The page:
Current association: Babst Calland (2014-present)
Past associations: Robinson & McElwee (1983-2014); Love, Wise, Robinson & Woodroe (1980-1983)
Law School: West Virginia University College of Law, J. D. 1980
Undergraduate: West Virginia University (B.S., Management, 1977)
Children: Tim, Jr. (41); Kate (39); Laura (36); Thomas (29); plus seven grandchildren, 9 and under!
Hometown: Born in Morgantown, WV; residing in Charleston, WV since 1980
Favorite restaurant in Charleston: Bridge Road Bistro, a close-by neighborhood watering hole and restaurant where lawyers and old friends tend to congregate and tell war stories.
EMLF Involvement: Past President (2012-13); various officer positions, committee participation, seminar and program chairmanships. I am particularly proud to have been involved at the early outset of the Marcellus play and to have worked with Sharon Daniels and others to expand oil and gas industry membership, programs and scholarship funding, including the direction of the funding of the EMLF Cabot Scholarship and a scholarship account at the WVU College of Law with unclaimed funds from the settlement of a class action royalty case.
You are an accomplished litigator. What drew you to litigation? I started in administrative and environmental law and early on got involved in some litigation which fascinated me because each case presented a new challenge and you get to learn your client’s business. I have been in coal mines, oil and gas drilling sites, compressor stations, manufacturing and electric generation plants and numerous other facilities where I needed to learn about new fields to effectively represent the clients. It still surprises me that after 41 years, no two cases are alike and there is always something new to be learned. I also had great mentors and found I enjoy the interaction with judges, juries and the process.
Although your practice is not limited to oil and gas disputes, many of the cases you have handled through the years have been oil and gas disputes. How did you get involved in this area of law? Early in my career, one of my mentors was overwhelmed with litigation and needed someone to take over some coal, oil and gas cases. At that time, there were probably only about 5 dedicated oil and gas litigators in the state/region and the industry was in a boom cycle. I became interested in the geology, engineering and the process. I also had the benefit of a fair number of jury trials under my belt (we tried cases in those days as opposed to mediating everything), so the combination of the interest in the mineral industries and litigation led to a marriage that has stuck for over 40 years.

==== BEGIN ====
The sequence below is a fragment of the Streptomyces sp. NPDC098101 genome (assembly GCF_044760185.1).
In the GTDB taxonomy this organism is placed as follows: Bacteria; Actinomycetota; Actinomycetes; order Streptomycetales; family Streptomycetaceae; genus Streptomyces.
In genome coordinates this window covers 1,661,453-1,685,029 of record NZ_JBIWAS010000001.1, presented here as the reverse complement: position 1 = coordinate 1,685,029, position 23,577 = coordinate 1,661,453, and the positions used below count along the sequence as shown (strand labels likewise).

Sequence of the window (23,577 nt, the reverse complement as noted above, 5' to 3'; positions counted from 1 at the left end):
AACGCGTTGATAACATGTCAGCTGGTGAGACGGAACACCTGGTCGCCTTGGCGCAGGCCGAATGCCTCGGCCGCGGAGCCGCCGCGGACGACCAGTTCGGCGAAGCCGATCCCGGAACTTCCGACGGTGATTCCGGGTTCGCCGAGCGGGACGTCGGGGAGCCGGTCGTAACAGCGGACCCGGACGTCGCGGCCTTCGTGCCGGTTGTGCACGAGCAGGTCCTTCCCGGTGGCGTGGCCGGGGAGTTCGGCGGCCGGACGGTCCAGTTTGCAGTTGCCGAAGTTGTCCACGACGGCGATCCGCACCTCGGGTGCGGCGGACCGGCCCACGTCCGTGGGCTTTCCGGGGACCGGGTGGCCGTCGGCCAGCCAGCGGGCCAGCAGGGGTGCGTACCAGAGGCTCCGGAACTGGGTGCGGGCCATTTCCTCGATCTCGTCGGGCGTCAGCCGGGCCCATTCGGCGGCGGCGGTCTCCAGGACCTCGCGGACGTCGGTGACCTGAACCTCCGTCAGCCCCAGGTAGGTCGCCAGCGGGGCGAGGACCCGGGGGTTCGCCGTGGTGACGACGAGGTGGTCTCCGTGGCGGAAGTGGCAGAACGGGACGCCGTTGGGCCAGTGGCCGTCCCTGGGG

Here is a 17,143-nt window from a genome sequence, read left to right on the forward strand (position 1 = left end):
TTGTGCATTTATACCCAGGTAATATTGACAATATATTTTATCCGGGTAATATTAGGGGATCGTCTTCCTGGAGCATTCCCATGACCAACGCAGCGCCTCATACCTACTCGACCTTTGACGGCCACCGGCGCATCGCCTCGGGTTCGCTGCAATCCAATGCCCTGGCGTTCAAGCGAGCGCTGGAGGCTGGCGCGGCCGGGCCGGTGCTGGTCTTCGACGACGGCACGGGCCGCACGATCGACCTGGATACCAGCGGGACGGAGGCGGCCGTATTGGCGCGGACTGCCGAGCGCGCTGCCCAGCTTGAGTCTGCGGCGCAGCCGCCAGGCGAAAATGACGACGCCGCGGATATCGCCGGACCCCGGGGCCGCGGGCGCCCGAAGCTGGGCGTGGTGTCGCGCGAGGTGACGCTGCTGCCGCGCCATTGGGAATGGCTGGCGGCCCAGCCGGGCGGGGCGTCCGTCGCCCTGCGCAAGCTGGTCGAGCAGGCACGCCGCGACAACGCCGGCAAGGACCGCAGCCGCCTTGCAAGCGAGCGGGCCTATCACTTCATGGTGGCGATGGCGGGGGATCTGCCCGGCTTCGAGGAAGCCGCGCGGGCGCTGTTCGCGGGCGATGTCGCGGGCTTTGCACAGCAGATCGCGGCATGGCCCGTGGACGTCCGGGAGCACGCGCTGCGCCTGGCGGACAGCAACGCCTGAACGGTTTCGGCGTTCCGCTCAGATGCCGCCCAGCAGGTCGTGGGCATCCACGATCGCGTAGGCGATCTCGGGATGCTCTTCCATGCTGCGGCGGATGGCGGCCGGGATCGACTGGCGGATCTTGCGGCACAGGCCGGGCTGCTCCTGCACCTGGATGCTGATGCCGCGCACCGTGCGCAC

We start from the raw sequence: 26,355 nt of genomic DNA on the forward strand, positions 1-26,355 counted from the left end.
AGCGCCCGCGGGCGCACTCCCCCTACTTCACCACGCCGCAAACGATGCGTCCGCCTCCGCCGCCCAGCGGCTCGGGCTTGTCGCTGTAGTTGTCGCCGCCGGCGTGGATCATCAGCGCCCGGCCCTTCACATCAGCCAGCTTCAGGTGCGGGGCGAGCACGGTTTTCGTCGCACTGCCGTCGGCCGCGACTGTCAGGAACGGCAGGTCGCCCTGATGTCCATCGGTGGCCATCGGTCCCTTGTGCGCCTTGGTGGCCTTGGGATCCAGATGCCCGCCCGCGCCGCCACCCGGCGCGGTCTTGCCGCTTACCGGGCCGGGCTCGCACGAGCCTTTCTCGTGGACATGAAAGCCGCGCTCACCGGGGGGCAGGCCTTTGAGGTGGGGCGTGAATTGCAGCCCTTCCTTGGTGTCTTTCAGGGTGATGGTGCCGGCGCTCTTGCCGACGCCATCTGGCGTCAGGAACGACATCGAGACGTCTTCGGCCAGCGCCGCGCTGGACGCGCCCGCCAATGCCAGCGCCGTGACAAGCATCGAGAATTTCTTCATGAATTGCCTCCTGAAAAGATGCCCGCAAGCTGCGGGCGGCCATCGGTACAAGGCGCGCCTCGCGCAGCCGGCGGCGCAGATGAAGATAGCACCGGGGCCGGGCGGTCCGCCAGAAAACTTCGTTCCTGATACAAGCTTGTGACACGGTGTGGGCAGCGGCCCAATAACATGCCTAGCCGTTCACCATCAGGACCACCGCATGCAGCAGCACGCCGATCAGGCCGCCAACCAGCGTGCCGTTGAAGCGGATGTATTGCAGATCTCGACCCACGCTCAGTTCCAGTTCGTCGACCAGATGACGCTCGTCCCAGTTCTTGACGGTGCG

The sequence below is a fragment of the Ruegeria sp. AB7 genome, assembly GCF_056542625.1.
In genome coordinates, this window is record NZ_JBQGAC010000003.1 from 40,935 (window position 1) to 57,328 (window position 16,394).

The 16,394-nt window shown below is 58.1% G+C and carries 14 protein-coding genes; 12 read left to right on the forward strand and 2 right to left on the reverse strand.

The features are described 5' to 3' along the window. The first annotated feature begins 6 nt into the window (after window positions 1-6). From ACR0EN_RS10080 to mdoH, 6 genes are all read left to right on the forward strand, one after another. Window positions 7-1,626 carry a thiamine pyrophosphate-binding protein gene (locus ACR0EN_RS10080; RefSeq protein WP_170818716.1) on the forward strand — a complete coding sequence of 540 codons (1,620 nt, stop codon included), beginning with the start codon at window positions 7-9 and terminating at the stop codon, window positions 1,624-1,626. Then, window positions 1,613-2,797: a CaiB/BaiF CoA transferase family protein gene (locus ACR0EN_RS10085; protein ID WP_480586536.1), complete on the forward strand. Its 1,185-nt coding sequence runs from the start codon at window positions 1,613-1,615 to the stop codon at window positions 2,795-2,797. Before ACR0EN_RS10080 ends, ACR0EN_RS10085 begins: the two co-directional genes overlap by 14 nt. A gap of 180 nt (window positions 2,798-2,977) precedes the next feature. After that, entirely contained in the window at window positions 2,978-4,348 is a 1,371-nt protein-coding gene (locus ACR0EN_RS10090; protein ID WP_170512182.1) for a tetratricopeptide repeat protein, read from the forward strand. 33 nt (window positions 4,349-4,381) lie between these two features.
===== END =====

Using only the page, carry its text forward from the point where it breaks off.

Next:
Over the years, you have been very active in various mineral or energy law organizations. You have particularly committed a lot of time to EMLF and previously served as President, even though you had a busy practice. Why? What has EMLF meant to you? Has your involvement had a positive effect on your career? I first got involved in the EMLF because they were offering excellent CLE programs. I then met many people who encouraged me to get involved in the publication and committee work. In the process, I met many colleagues who remain friends to this day, who I would not have met but for the EMLF programs and networking. EMLF has allowed me to meet new people, get involved in the more academic side of the practice, publish articles and mentor younger lawyers to get involved in EMLF and publication and presentations. EMLF’s core mission to provide law student scholarships has also set EMLF apart from many other industry associations, where the focus is networking rather than fostering the next generation of energy lawyers. EMLF has been professionally and personally rewarding, but like everything else, you only get out what you put in.
Do you find time to travel for fun? Do you have a favorite place to visit? Raising four kids and now with seven grandchildren means most of our travel was to our favorite family beach towns, Topsail and Oak Island. Now we enjoy Hilton Head Island twice a year, and want to get back to Tuscany, where we had a wonderful time and met friendly people. We also had plans for travel to France and England scheduled for the last two years but COVID has changed that. I also have Greece and Spain on my travel bucket list.
Favorite books/authors, genre? I love history and my favorite author is Erik Larson, who writes historical fiction. I had the opportunity to hear him at a writer’s conference and enjoyed learning about his process of writing.
You have been practicing law for a number of years and have had substantial success. Is there any advice you would give to new lawyers and law students who are about to become lawyers? A law practice requires a lot of hard work and dedication to learning about your profession, your clients and their business. It also requires you must always be prepared. You also need to be aware your clients are working under deadlines and pressures, so you need to be responsive and be a problem solver for them, not a problem identifier. A successful law practice also means you need to have a happy life and law practice. By that I mean, you need to make time for your family; find good mentors to learn from; be professional and courteous to everyone in your office, to the court and your opponents. If you do, law practice is challenging, interesting and rewarding. What more could you want?!